As I tested the new Fossil Gen 6 smartwatch, I was struck by how Wear OS has calcified into a middling software platform that really hasn’t convinced me to move away from my iOS ecosystem. I’m not saying the Apple Watch is for everyone, but it still feels like the best option out there, and I’m not convinced to switch.

Unfortunately, my opinion is largely affected by the odd territoriality of smartwatches and phone operating systems: Apple Watches only work with iPhones, while the latest Samsung Galaxy Watch 4 only works with Androids (bucking its predecessor’s trend of multi-OS compatibility). The watches that support both mobile operating systems, however, are stuck with Wear OS 2.0, which hasn’t been upgraded in years.

It’s an unfortunate reality, and one that forces consumers to pick their exclusive ecosystem in ways that are as unnecessary as they are embarrassingly retrograde. It’s never been cool for Apple to keep Apple Watch compatibility solely with iOS devices, though we can begrudgingly understand how much more seamless you can make interactions by focusing on just your in-house operating system. But locking Galaxy Watch 4 out of iOS feels like a loss, especially as it prevents the new Wear OS 3 from going toe-to-toe with watchOS.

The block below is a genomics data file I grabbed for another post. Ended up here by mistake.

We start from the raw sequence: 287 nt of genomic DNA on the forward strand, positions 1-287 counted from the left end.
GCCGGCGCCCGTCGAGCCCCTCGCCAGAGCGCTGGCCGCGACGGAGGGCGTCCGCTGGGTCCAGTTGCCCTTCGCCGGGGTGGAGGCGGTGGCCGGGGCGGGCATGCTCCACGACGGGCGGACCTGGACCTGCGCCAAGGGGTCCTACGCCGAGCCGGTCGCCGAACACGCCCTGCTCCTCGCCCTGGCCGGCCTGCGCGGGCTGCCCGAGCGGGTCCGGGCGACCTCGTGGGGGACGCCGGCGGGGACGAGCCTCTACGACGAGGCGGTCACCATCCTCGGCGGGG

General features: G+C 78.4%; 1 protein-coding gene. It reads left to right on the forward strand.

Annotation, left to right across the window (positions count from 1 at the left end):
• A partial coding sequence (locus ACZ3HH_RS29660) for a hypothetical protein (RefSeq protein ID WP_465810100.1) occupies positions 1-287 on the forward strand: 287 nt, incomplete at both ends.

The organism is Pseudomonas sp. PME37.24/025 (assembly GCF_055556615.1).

Fossil Gen 6

(Image credit: Future)

The Fossil Gen 6 is the compromise that works with both Android and iOS devices, but unfortunately, it won’t be upgraded to Wear OS 3 until 2022. In the meantime, prospective buyers are stuck in a limbo of dealing with the current Wear OS 2.0, which hasn’t had a big refinement in years, while they wait for new features and integrations with Android 12 (like a watch face that matches your phone color palette through Material You). 

All of the Fossil Gen 6’s speed via its Snapdragon Wear 4100 Plus chipset is wasted on an aging interface – those smooth transitions are only switching between some basic downloaded-by-default apps. I also have to manually reconnect the watch to my iPhone on a somewhat frequent basis, a condition that may not extend to Android phones. And it’s not like switching to a Samsung Galaxy Watch 4 is a good alternative – I’d literally have to switch phone operating systems, which is easy to do as a reviewer but a hard ask for most consumers, especially since some features are only accessible if you have a Samsung phone.

Apple Event September 2021

(Image credit: Apple)

My Apple Watch stays until I have a good reason to switch



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